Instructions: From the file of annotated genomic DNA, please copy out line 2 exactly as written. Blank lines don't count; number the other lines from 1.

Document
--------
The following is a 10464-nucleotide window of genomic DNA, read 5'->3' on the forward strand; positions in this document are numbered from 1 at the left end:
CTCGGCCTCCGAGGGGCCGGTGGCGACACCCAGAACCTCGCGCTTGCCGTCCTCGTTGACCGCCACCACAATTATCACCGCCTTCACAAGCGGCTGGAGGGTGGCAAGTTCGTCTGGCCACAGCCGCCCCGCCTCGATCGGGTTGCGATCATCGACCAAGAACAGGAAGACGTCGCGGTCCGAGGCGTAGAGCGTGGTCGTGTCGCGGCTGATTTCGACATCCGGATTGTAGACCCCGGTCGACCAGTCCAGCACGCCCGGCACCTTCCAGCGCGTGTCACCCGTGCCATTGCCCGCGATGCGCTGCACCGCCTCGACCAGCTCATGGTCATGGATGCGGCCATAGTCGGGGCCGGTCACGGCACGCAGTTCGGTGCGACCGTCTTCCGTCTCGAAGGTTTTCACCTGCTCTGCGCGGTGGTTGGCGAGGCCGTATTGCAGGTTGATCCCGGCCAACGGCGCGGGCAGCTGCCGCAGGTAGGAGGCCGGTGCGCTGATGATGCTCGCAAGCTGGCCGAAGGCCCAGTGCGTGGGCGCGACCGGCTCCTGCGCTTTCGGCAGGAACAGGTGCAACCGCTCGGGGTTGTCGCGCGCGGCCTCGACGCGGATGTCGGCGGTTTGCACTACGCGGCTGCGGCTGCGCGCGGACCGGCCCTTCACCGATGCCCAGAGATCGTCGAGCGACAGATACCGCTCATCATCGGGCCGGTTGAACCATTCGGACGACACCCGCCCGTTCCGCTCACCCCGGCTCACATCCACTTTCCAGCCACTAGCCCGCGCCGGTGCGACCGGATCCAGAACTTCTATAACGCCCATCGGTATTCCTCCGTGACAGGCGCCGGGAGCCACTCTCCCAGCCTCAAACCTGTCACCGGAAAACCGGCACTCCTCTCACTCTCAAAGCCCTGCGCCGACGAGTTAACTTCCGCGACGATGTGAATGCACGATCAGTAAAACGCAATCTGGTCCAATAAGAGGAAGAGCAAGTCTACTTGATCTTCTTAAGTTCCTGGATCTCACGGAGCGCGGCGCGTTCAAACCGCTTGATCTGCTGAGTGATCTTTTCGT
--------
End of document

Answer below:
CTCGGCCTCCGAGGGGCCGGTGGCGACACCCAGAACCTCGCGCTTGCCGTCCTCGTTGACCGCCACCACAATTATCACCGCCTTCACAAGCGGCTGGAGGGTGGCAAGTTCGTCTGGCCACAGCCGCCCCGCCTCGATCGGGTTGCGATCATCGACCAAGAACAGGAAGACGTCGCGGTCCGAGGCGTAGAGCGTGGTCGTGTCGCGGCTGATTTCGACATCCGGATTGTAGACCCCGGTCGACCAGTCCAGCACGCCCGGCACCTTCCAGCGCGTGTCACCCGTGCCATTGCCCGCGATGCGCTGCACCGCCTCGACCAGCTCATGGTCATGGATGCGGCCATAGTCGGGGCCGGTCACGGCACGCAGTTCGGTGCGACCGTCTTCCGTCTCGAAGGTTTTCACCTGCTCTGCGCGGTGGTTGGCGAGGCCGTATTGCAGGTTGATCCCGGCCAACGGCGCGGGCAGCTGCCGCAGGTAGGAGGCCGGTGCGCTGATGATGCTCGCAAGCTGGCCGAAGGCCCAGTGCGTGGGCGCGACCGGCTCCTGCGCTTTCGGCAGGAACAGGTGCAACCGCTCGGGGTTGTCGCGCGCGGCCTCGACGCGGATGTCGGCGGTTTGCACTACGCGGCTGCGGCTGCGCGCGGACCGGCCCTTCACCGATGCCCAGAGATCGTCGAGCGACAGATACCGCTCATCATCGGGCCGGTTGAACCATTCGGACGACACCCGCCCGTTCCGCTCACCCCGGCTCACATCCACTTTCCAGCCACTAGCCCGCGCCGGTGCGACCGGATCCAGAACTTCTATAACGCCCATCGGTATTCCTCCGTGACAGGCGCCGGGAGCCACTCTCCCAGCCTCAAACCTGTCACCGGAAAACCGGCACTCCTCTCACTCTCAAAGCCCTGCGCCGACGAGTTAACTTCCGCGACGATGTGAATGCACGATCAGTAAAACGCAATCTGGTCCAATAAGAGGAAGAGCAAGTCTACTTGATCTTCTTAAGTTCCTGGATCTCACGGAGCGCGGCGCGTTCAAACCGCTTGATCTGCTGAGTGATCTTTTCGT